It’s no surprise by now, that I’m a planner. I always have been. So, to say that my first son arriving three and a half weeks before his due date was not part of my schedule is an understatement.
He also came so fast (I know, don’t hate), that when the nurse put him on my chest, my first thought was, “what just happened.”
Hours earlier in the day I had been a pregnant-with-her-first-child woman who still had to wash the baby clothes, pack the hospital bags and tour the hospital. And now, all of a sudden, I was a mother.
In many ways I could relate to Kate Hopper in her beautiful new memoir, Ready For Air, a touching and real account of her journey through the birth of her daughter at 32 weeks and the struggles of their first year together.
Kate’s writing will pull you in, you forget you are reading someone else’s story and are instantly inside the story yourself.
I was incredibly touched by the part in the book where Kate describes seeing her 2- day-old preemie, really for the first time, in the NICU. She writes;
“This cannot be my baby, this is not how it was supposed to happen.”
She recalls the videos from her birthing classes with the babies covered in the ‘white slime of birth’ on their mother’s chests and yet her tiny baby hooked up to monitors and she is only able to touch her tiny foot and she thinks;
“Nothing is as it should be.”
This line really struck me; first of all, I counted my blessing that I was able to have my slime-covered babies on my chest right after birth (see above photo.) But this line also made me think about how really, in our own ways, we go into motherhood with a set of ideals, with visions on how things will go and we quickly learn that things don’t always go as we had planned in our heads. This realization, for a planner like me, has been hard part of motherhood to come to terms with.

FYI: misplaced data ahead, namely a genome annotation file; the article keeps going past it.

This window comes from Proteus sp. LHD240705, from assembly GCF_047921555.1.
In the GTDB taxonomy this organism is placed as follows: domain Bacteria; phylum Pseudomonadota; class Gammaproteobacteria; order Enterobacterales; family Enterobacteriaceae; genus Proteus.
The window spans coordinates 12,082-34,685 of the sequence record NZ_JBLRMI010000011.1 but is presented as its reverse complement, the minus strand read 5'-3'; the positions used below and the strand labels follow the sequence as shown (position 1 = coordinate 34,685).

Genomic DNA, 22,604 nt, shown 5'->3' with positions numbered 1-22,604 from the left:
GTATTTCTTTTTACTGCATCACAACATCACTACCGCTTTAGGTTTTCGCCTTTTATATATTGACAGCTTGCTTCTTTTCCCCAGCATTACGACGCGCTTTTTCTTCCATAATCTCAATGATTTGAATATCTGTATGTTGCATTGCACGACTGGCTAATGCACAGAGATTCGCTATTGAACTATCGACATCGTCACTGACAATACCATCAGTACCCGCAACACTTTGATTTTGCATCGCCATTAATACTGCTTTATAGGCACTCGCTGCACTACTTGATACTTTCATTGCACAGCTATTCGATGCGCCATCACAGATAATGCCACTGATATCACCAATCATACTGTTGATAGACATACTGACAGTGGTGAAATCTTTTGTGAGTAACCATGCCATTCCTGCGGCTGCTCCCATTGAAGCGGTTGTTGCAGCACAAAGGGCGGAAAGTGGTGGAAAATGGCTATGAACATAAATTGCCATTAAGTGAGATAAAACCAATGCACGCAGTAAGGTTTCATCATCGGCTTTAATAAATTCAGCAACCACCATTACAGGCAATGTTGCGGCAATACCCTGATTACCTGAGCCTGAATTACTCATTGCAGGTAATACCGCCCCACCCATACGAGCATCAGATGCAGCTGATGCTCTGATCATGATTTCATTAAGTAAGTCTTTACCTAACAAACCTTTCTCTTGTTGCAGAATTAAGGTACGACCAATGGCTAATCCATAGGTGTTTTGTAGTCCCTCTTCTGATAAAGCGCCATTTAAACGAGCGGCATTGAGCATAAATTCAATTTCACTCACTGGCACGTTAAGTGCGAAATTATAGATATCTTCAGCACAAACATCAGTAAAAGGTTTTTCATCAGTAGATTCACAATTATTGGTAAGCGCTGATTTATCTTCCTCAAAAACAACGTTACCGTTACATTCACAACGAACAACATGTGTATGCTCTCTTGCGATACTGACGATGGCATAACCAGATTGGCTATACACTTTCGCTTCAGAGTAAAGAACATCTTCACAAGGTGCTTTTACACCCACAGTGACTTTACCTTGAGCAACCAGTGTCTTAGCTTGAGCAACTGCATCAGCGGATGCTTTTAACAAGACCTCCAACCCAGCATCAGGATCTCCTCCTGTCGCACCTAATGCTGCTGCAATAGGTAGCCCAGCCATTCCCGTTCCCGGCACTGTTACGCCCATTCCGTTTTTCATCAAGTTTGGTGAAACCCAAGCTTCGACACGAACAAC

We create these ‘shoulds’ in our minds and we think every other mother has it figured out or has it easier. We think we are the only one who struggled with breastfeeding, or post partum depression, or watching a too small baby hooked up to wires, or even the loss of a child.
When asked what Kate hoped her readers would take away from her book, she replied she hoped readers would be inspired to write their own stories and think about how sharing them might bring hope to another person.
Kate talks about how when the ‘gritty, the heartbreaking, and the gorgeous and breathtaking parts of being a mother are given a voice and a space, we can begin to chip away at the myths that surround motherhood.’
I am so honored to share Kate’s work with you here and I encourage you to pick up a copy of your own, so that we can all start to see motherhood for the whole, completely amazing and crazy journey that it is…for all of us.
Kate is dedicated to helping other families know they are not alone as they navigate the unknown of the NICU. She is donating 15 copies or her book to NICUs across the country and you can nominate your favorite here.
And YOU can win a copy of her book as well, leave comment in the comment section below and a winner will be randomly choose next Wednesday.
* I received a copy of the book from the publishers for my review, but my thoughts and opinions are my own.